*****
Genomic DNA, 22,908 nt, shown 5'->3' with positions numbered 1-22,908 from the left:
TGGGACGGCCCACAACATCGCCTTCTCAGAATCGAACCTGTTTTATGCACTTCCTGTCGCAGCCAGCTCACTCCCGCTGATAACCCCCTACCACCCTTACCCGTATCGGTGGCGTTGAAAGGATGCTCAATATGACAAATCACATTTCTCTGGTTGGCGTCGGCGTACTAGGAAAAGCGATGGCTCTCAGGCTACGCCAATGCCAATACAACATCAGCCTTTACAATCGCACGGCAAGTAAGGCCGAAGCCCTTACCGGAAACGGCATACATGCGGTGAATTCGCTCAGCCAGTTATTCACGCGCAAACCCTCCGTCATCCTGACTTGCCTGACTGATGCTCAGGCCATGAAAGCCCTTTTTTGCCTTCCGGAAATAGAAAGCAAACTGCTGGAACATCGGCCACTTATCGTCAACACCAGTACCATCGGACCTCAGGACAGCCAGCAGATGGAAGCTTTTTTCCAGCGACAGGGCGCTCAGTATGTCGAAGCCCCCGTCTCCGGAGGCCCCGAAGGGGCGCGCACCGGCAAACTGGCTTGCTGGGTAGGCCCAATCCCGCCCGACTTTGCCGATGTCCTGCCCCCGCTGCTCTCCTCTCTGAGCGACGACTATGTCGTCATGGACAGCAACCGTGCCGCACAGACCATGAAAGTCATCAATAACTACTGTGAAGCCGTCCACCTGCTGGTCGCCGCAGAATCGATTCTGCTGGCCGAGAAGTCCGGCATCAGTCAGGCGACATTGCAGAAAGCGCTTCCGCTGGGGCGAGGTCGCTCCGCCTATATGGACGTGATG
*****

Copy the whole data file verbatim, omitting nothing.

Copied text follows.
Genomic DNA, 22,908 nt, shown 5'->3' with positions numbered 1-22,908 from the left:
TGGGACGGCCCACAACATCGCCTTCTCAGAATCGAACCTGTTTTATGCACTTCCTGTCGCAGCCAGCTCACTCCCGCTGATAACCCCCTACCACCCTTACCCGTATCGGTGGCGTTGAAAGGATGCTCAATATGACAAATCACATTTCTCTGGTTGGCGTCGGCGTACTAGGAAAAGCGATGGCTCTCAGGCTACGCCAATGCCAATACAACATCAGCCTTTACAATCGCACGGCAAGTAAGGCCGAAGCCCTTACCGGAAACGGCATACATGCGGTGAATTCGCTCAGCCAGTTATTCACGCGCAAACCCTCCGTCATCCTGACTTGCCTGACTGATGCTCAGGCCATGAAAGCCCTTTTTTGCCTTCCGGAAATAGAAAGCAAACTGCTGGAACATCGGCCACTTATCGTCAACACCAGTACCATCGGACCTCAGGACAGCCAGCAGATGGAAGCTTTTTTCCAGCGACAGGGCGCTCAGTATGTCGAAGCCCCCGTCTCCGGAGGCCCCGAAGGGGCGCGCACCGGCAAACTGGCTTGCTGGGTAGGCCCAATCCCGCCCGACTTTGCCGATGTCCTGCCCCCGCTGCTCTCCTCTCTGAGCGACGACTATGTCGTCATGGACAGCAACCGTGCCGCACAGACCATGAAAGTCATCAATAACTACTGTGAAGCCGTCCACCTGCTGGTCGCCGCAGAATCGATTCTGCTGGCCGAGAAGTCCGGCATCAGTCAGGCGACATTGCAGAAAGCGCTTCCGCTGGGGCGAGGTCGCTCCGCCTATATGGACGTGATG